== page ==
CIA: How do you evaluate your mother?


I’ve been putting up posts on dad recently as occasioned by Rep. Mark Meadows and Bev obtaining dad’s list of medals from WWII and the Korean War. Thanks to them again!

Anything about mom has been on the back burner, but definitely simmering. The reason for the CIA Evaluator guy asking about mom isn’t just because I’ve instead been posting a lot about dad, but rather because of something that happened following the message I left with CCS at Main State the other week (Tuesday 18 December 2018).

It was after that message about my “Shadow” that my “Shadow” called me up for a three hour phone call. At one point, beside himself, beyond so very many times saying that he was god-damning me and stating that I should be in hell forever, beyond stating that he wants to kill Jews, my “Shadow” said that my mom was a B****, if once, then a dozen times. She died in the early-mid 1990s. May she rest in peace. The rant of my “Shadow” was truly epic, the kind of thing that would be recounted in a presentation at the International Spy Museum by CIA shrinks trying to figure out what makes spies tick. During this call – which I’m guessing and hoping was recorded by CCS – I always maintained a calm voice and forgave the guy at the end, saying that I hope that he, instead, would make it to heaven. Does that mean I don’t care about what is said about my mom? Am I some kind of monster who is not offended when my mom is offended? Just how is it that I evaluate my mom? Isn’t she worth defending?

Sometimes I’ll be strong with people – certainly not, I confess, as much as Jesus cleansing the Temple – but I can use a calculated manipulation of my speech to bait reactions out of people who are being extremely offensive, but, mind you, as an effort to deescalate whatever untoward situation. Such things are purposely done ad hoc. I can only think of one situation off the top of my head for very many years indeed.

It’s just that I think that it’s better in the vast majority of cases to let people decompensate at least in their speech in lieu – hopefully – for whatever else is going on in their lives lest other things, much worse, take place. Besides, the more people talk, the more you learn what in the world is going on with them.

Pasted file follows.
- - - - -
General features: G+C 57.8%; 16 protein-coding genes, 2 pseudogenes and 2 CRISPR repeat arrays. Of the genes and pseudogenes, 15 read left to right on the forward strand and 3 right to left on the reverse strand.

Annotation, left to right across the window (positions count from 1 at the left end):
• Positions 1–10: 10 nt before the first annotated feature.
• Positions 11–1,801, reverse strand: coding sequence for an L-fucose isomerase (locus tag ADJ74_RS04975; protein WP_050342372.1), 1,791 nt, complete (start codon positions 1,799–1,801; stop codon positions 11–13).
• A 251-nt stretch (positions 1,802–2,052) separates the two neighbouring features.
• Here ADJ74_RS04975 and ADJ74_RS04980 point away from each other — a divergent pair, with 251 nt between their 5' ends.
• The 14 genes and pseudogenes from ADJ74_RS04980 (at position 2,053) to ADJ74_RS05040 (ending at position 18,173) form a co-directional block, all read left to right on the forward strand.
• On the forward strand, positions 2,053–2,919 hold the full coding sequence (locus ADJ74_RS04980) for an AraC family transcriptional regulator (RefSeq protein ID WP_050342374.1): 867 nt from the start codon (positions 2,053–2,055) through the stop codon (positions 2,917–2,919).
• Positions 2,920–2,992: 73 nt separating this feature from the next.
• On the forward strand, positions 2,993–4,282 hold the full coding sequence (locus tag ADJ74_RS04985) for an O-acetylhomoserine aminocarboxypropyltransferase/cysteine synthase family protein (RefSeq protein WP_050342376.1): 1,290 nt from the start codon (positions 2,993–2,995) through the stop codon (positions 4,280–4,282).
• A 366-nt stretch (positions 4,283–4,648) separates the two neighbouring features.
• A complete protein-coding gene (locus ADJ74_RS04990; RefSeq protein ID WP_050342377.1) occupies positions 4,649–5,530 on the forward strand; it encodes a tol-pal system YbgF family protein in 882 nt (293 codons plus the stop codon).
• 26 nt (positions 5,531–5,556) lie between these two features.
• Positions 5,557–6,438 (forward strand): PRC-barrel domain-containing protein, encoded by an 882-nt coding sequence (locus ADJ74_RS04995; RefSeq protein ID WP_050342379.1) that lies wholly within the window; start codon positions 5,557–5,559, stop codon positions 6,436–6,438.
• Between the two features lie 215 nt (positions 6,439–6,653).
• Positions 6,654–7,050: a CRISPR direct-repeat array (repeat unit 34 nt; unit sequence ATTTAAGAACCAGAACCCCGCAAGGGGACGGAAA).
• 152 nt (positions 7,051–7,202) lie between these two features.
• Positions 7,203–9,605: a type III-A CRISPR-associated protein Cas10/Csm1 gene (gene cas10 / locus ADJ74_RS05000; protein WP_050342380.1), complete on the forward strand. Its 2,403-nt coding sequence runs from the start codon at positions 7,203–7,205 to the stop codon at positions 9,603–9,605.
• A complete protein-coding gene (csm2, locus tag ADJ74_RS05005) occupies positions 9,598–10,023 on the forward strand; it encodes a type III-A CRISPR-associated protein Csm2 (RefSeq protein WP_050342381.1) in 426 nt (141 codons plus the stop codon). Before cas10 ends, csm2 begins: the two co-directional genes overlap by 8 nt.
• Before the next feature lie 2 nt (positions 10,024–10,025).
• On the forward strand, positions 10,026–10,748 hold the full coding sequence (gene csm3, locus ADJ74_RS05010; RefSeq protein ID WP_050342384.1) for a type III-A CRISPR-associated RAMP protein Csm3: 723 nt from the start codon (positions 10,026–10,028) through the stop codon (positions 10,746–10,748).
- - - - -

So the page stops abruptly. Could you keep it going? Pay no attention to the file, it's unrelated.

Anyway, the picture above, taken by some friends of my parents, goes back some thirty years. It’s winter time. Myrtle Beach. Dad’s birthday and mine (we were two days apart). Good times with both mom and dad. Everyone happy. I’m wearing a shirt and sweater they gave me as presents, of course.

As to the CIA Evaluator guy’s question about my evaluation of mom, becoming reflective, I simply said that she was melancholic and liked to read a lot. That’s me baiting him. After all, what kind of question is that about your own mom? Evaluation? That question is, in and of itself, monstrous. Love is much more than mind games of categorization of labels. Just. Wow. Baiting me, he immediately told me a story about a compulsive reader. “Compulsive.” Sigh… Such a baiting word. Why not just say she’s a B**** who has prostituted herself to books? This is my mom we’re talking about.

If you want to know what my mom and I thought of each other, take a look at the picture above. See the two foreheads together? That’s a kind of Vulcan mind-meld with no need for the finger-tip on the face thing for those who don’t have that experience. It’s a matter of the heart, escaping categorizations and dismissive evaluations as cold as ice.

Meanwhile, mom’s free hand on the one shoulder, dad’s free hand on the other shoulder. I’m totally the son of my mom and my dad.


Filed under Intelligence Community

2 responses to “CIA: How do you evaluate your mother?

  1. nancyv

    What a great picture and memory! God rest their souls.
    And whatever it is you are doing, you probably cut some time off in purgatory listening with love the crap you had to hear in that phone conversation. Thanks for the example.

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